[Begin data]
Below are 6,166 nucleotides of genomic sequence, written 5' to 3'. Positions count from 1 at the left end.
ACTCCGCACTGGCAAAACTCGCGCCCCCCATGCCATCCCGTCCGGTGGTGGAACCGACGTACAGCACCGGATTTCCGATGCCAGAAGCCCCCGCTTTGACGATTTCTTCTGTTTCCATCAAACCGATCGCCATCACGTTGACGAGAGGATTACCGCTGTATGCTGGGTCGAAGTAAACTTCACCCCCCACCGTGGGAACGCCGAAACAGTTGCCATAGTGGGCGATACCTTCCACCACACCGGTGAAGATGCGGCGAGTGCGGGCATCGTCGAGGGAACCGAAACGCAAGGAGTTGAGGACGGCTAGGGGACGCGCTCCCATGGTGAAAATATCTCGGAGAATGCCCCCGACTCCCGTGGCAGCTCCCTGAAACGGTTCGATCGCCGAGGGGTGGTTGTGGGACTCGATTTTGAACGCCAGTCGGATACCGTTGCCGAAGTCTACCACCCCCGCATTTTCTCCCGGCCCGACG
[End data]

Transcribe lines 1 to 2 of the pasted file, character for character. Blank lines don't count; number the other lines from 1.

Below are 6,166 nucleotides of genomic sequence, written 5' to 3'. Positions count from 1 at the left end.
ACTCCGCACTGGCAAAACTCGCGCCCCCCATGCCATCCCGTCCGGTGGTGGAACCGACGTACAGCACCGGATTTCCGATGCCAGAAGCCCCCGCTTTGACGATTTCTTCTGTTTCCATCAAACCGATCGCCATCACGTTGACGAGAGGATTACCGCTGTATGCTGGGTCGAAGTAAACTTCACCCCCCACCGTGGGAACGCCGAAACAGTTGCCATAGTGGGCGATACCTTCCACCACACCGGTGAAGATGCGGCGAGTGCGGGCATCGTCGAGGGAACCGAAACGCAAGGAGTTGAGGACGGCTAGGGGACGCGCTCCCATGGTGAAAATATCTCGGAGAATGCCCCCGACTCCCGTGGCAGCTCCCTGAAACGGTTCGATCGCCGAGGGGTGGTTGTGGGACTCGATTTTGAACGCCAGTCGGATACCGTTGCCGAAGTCTACCACCCCCGCATTTTCTCCCGGCCCGACG